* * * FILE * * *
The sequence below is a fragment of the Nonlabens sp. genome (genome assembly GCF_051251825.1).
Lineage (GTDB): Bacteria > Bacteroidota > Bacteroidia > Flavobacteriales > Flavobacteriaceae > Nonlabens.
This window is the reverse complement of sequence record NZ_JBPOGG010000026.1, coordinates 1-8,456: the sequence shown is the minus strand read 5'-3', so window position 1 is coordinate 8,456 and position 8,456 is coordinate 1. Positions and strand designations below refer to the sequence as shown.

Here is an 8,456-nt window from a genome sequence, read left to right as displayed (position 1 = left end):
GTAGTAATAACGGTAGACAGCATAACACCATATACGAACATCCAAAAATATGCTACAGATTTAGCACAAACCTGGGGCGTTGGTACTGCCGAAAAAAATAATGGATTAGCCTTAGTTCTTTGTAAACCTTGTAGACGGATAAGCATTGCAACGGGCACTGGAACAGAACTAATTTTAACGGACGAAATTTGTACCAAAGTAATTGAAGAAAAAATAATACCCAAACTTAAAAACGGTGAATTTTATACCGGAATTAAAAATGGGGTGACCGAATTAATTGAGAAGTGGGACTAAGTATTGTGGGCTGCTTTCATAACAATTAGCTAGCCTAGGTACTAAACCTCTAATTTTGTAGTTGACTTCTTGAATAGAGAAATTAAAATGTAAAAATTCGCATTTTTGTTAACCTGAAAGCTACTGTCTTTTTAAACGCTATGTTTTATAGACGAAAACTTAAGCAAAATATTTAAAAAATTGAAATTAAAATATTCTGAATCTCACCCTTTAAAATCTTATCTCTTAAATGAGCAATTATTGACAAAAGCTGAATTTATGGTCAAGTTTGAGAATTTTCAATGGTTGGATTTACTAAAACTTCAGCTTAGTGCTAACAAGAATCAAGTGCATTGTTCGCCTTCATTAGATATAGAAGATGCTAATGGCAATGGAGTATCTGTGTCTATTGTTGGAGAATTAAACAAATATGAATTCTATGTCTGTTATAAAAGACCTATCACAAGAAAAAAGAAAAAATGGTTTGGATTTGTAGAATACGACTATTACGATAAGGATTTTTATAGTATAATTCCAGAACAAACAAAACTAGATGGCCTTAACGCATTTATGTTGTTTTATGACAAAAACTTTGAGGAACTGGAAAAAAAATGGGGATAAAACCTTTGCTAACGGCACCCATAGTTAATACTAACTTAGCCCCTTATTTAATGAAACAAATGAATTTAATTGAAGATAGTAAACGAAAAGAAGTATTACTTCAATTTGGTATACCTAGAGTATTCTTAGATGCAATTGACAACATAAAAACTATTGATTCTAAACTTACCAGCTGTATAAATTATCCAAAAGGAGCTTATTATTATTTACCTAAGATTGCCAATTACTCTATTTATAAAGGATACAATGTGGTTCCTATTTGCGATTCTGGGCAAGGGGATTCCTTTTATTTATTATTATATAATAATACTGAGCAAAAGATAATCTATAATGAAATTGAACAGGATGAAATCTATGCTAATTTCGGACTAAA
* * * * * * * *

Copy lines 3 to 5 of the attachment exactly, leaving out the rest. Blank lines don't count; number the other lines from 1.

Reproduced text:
This window is the reverse complement of sequence record NZ_JBPOGG010000026.1, coordinates 1-8,456: the sequence shown is the minus strand read 5'-3', so window position 1 is coordinate 8,456 and position 8,456 is coordinate 1. Positions and strand designations below refer to the sequence as shown.

Here is an 8,456-nt window from a genome sequence, read left to right as displayed (position 1 = left end):
GTAGTAATAACGGTAGACAGCATAACACCATATACGAACATCCAAAAATATGCTACAGATTTAGCACAAACCTGGGGCGTTGGTACTGCCGAAAAAAATAATGGATTAGCCTTAGTTCTTTGTAAACCTTGTAGACGGATAAGCATTGCAACGGGCACTGGAACAGAACTAATTTTAACGGACGAAATTTGTACCAAAGTAATTGAAGAAAAAATAATACCCAAACTTAAAAACGGTGAATTTTATACCGGAATTAAAAATGGGGTGACCGAATTAATTGAGAAGTGGGACTAAGTATTGTGGGCTGCTTTCATAACAATTAGCTAGCCTAGGTACTAAACCTCTAATTTTGTAGTTGACTTCTTGAATAGAGAAATTAAAATGTAAAAATTCGCATTTTTGTTAACCTGAAAGCTACTGTCTTTTTAAACGCTATGTTTTATAGACGAAAACTTAAGCAAAATATTTAAAAAATTGAAATTAAAATATTCTGAATCTCACCCTTTAAAATCTTATCTCTTAAATGAGCAATTATTGACAAAAGCTGAATTTATGGTCAAGTTTGAGAATTTTCAATGGTTGGATTTACTAAAACTTCAGCTTAGTGCTAACAAGAATCAAGTGCATTGTTCGCCTTCATTAGATATAGAAGATGCTAATGGCAATGGAGTATCTGTGTCTATTGTTGGAGAATTAAACAAATATGAATTCTATGTCTGTTATAAAAGACCTATCACAAGAAAAAAGAAAAAATGGTTTGGATTTGTAGAATACGACTATTACGATAAGGATTTTTATAGTATAATTCCAGAACAAACAAAACTAGATGGCCTTAACGCATTTATGTTGTTTTATGACAAAAACTTTGAGGAACTGGAAAAAAAATGGGGATAAAACCTTTGCTAACGGCACCCATAGTTAATACTAACTTAGCCCCTTATTTAATGAAACAAATGAATTTAATTGAAGATAGTAAACGAAAAGAAGTATTACTTCAATTTGGTATACCTAGAGTATTCTTAGATGCAATTGACAACATAAAAACTATTGATTCTAAACTTACCAGCTGTATAAATTATCCAAAAGGAGCTTATTATTATTTACCTAAGATTGCCAATTACTCTATTTATAAAGGATACAATGTGGTTCCTATTTGCGATTCTGGGCAAGGGGATTCCTTTTATTTATTATTATATAATAATACTGAGCAAAAGATAATCTATAATGAAATTGAACAGGATGAAATCTATGCTAATTTCGGACTAAA